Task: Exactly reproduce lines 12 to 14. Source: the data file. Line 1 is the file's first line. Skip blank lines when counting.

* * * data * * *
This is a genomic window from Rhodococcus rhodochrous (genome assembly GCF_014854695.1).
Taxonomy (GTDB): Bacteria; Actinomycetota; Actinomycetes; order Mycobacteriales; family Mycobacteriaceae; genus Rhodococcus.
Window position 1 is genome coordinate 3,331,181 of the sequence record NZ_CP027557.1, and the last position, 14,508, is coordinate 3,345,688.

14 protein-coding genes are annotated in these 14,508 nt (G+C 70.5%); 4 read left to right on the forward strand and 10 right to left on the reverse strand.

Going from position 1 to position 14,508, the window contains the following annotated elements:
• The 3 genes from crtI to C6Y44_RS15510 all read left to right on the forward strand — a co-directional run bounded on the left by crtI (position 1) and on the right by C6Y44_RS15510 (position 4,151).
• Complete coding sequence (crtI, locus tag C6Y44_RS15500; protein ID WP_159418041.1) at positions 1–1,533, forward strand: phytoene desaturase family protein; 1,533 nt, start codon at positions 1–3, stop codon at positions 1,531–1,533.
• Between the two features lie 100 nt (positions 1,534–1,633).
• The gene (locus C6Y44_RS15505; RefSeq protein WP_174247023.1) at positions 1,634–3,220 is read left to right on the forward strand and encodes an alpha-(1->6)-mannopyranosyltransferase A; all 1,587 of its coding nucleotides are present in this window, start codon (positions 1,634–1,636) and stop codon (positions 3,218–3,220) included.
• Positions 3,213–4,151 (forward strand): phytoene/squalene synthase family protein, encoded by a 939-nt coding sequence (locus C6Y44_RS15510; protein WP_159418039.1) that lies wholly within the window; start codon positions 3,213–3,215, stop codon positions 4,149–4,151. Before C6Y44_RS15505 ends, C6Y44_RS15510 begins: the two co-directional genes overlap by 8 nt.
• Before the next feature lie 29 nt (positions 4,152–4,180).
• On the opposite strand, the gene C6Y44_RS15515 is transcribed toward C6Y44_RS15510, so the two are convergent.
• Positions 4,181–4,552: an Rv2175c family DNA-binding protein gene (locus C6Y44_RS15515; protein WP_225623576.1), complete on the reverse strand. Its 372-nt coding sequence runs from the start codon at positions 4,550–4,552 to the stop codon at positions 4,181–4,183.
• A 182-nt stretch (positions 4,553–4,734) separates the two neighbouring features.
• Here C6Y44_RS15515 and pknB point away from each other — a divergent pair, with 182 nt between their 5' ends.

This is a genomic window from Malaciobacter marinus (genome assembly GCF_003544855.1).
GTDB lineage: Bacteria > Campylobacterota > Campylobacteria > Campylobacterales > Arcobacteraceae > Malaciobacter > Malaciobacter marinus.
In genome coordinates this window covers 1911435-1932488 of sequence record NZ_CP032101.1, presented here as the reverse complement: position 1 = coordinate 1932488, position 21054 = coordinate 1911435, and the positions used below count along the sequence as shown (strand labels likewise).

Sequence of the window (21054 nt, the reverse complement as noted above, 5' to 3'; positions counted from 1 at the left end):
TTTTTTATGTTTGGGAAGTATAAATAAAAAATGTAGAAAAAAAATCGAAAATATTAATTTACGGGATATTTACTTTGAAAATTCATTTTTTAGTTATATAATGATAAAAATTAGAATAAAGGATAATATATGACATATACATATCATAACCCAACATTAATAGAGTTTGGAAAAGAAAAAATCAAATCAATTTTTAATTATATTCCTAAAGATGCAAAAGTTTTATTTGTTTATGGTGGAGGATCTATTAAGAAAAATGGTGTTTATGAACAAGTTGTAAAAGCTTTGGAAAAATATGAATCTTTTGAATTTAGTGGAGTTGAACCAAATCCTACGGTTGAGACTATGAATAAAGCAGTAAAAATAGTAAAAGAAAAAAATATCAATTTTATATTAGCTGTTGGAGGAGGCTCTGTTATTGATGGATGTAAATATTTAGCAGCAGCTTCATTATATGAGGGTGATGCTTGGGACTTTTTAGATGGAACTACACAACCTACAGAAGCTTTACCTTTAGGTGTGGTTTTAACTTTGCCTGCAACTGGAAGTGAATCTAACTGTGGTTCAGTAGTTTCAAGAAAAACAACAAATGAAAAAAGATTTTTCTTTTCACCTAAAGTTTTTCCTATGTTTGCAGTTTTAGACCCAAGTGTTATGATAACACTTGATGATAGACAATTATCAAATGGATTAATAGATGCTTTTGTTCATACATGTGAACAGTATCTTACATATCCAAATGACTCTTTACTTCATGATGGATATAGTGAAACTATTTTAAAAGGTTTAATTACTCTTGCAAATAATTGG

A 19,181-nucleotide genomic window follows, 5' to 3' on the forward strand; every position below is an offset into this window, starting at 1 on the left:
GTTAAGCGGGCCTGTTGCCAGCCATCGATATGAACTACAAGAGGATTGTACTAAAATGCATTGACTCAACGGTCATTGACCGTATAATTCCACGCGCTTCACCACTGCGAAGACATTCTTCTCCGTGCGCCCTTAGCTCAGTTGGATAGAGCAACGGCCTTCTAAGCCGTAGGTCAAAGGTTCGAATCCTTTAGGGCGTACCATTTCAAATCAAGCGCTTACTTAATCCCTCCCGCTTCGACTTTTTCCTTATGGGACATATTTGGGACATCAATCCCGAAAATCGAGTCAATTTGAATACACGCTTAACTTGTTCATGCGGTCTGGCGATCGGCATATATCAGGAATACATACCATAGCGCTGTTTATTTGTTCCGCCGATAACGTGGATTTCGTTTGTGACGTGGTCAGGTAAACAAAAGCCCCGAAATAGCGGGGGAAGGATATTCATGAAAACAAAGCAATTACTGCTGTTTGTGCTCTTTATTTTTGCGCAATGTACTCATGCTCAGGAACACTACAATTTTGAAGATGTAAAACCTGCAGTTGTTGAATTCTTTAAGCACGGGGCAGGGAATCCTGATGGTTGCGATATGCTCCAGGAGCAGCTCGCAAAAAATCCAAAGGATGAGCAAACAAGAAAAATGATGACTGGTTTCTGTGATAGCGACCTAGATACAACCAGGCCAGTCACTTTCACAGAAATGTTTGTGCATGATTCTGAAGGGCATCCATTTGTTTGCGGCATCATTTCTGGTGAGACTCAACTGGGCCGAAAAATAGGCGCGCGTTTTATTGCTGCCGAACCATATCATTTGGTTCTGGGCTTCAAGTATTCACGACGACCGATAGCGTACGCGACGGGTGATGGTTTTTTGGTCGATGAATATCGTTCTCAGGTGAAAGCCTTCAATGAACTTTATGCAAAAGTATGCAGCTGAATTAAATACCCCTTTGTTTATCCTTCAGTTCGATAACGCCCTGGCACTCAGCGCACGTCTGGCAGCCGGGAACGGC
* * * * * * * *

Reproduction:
• On the opposite strand, the gene C6Y44_RS15515 is transcribed toward C6Y44_RS15510, so the two are convergent.
• Positions 4,181–4,552: an Rv2175c family DNA-binding protein gene (locus C6Y44_RS15515; protein WP_225623576.1), complete on the reverse strand. Its 372-nt coding sequence runs from the start codon at positions 4,550–4,552 to the stop codon at positions 4,181–4,183.
• A 182-nt stretch (positions 4,553–4,734) separates the two neighbouring features.